THE WELSH Government has issued an update on when schools could resume face-to-face learning.

The Government said it is considering a number of measures to make schools more Covid secure, including the use of one way systems, consistent seating plans were possible and using suitable outdoor spaces.

It is also considering banning large group gatherings, such as morning assemblies, and the wearing of face coverings, including in class, will continue to be mandatory.

The Welsh Government has announced over £100m worth of funding to help make schools become more Covid secure.

Jeremy Miles, Minister for Education and Welsh Language, said: "The current wave of the Covid-19 pandemic appears to be unfolding as projected in the modelling.

"Case numbers are increasing, and there are high levels of community transmission. This, alongside staff absences due to other illness, will continue to impact education provision over coming weeks.

"While data from Public Health Wales published just before Christmas showed that cases of coronavirus amongst children and young people aged 5-16 reduced in the weeks leading up to the Christmas break, this information must be treated with care, as should data over the holiday period. We will continue to monitor the data carefully as learners return to school."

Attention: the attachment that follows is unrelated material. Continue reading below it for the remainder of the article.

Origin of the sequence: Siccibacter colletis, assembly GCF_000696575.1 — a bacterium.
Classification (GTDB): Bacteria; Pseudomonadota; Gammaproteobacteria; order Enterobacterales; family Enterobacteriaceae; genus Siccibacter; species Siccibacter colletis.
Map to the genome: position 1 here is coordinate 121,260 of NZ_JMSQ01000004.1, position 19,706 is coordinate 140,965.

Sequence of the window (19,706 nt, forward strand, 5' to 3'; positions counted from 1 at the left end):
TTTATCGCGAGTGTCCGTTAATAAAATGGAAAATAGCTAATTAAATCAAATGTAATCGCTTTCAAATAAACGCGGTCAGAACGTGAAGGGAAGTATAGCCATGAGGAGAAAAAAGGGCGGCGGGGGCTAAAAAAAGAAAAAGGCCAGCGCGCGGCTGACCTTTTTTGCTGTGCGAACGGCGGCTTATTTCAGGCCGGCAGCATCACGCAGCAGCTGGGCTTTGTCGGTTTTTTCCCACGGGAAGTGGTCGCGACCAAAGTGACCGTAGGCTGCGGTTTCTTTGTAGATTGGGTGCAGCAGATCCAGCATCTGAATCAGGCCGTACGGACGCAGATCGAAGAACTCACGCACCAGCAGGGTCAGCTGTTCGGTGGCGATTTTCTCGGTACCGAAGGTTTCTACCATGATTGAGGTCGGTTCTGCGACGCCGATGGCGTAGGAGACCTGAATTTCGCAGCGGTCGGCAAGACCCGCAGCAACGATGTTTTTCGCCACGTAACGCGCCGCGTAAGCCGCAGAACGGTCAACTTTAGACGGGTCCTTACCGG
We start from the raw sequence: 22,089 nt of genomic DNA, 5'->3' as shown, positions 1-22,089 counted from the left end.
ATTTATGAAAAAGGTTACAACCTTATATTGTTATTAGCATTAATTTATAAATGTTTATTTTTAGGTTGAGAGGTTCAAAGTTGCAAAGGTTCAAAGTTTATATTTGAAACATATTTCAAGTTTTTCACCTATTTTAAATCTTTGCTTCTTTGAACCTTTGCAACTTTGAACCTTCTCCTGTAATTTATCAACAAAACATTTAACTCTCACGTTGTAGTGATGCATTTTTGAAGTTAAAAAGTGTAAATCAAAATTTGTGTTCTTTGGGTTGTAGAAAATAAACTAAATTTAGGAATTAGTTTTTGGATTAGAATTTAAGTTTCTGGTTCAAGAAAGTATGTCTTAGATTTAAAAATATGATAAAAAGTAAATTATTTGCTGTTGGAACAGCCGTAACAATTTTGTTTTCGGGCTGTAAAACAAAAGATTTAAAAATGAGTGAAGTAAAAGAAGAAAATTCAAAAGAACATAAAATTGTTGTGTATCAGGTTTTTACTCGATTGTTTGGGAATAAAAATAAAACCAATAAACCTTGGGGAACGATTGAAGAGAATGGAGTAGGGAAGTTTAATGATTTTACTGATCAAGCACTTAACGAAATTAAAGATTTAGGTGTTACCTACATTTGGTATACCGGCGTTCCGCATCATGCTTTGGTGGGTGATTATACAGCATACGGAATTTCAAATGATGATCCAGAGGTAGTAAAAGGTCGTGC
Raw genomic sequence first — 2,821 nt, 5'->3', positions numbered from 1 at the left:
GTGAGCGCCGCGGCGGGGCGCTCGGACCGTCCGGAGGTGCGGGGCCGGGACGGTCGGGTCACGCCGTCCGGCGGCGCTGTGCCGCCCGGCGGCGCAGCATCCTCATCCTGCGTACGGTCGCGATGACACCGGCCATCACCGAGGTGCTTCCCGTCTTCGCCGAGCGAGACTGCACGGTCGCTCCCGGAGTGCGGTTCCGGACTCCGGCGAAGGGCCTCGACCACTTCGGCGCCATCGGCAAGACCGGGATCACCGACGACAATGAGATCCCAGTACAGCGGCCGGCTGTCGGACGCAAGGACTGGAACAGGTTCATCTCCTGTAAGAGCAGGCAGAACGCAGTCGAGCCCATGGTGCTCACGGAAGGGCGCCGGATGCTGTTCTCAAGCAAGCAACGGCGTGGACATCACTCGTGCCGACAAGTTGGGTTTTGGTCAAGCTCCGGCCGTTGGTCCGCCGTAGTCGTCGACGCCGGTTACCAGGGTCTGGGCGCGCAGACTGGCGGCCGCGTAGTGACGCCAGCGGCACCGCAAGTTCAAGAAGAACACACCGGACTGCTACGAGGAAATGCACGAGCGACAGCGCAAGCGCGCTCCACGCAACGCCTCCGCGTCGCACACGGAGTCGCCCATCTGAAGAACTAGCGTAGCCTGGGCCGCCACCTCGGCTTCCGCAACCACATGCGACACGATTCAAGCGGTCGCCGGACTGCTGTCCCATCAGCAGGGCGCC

He added: "We are providing schools with the option to operate staggered start and finish times as an additional mitigation should their risk assessment support this.

"While we anticipate periods of disruption to face-to-face learning for some over the next few weeks, we have reiterated to schools and colleges that any periods of remote learning should be kept to a minimum.

"Schools will also place a particular focus on supporting learners in exam years, children of critical workers and vulnerable children when reviewing and revising their contingency plans."

Colleges will continue working with a blended learning approach to ensure all students are able to access face-to-face learning.

A number of changes have been made to regular testing, contact tracing and self-isolation arrangements over recent weeks which will help support learning in schools and colleges.

These include:

• All staff and secondary age learners and above are now strongly advised to use (and to report the results of) Lateral Flow Tests (LFTs) three times a week as a method of identifying asymptomatic cases. It is also important for staff and learners to do so prior to their return to school or college this week.

• Children and young people aged 5-17 and fully vaccinated adults are now asked to take LFTs every day for seven days if they are identified as a contact of a positive Covid-19 case. This is known as ‘Daily Contact Testing’. We have made additional LFT kits available to primary schools across Wales this week to help support this change.

• Those who test positive must self-isolate for seven days. On day six of isolation, they should take a lateral flow test and another test 24 hours later. If both results are negative, it is likely they are not infectious.

• Schools and colleges are able to order and distribute one pack of 7 LFTs to each member of staff and secondary aged learner and above on a weekly basis so these individuals should not struggle to access tests.

• This term we have moved to a nasal only LFT for use in schools. We have also reduced the bureaucracy and administration associated with the distribution of tests to make is easier for individuals to access tests and for schools and colleges to administer them.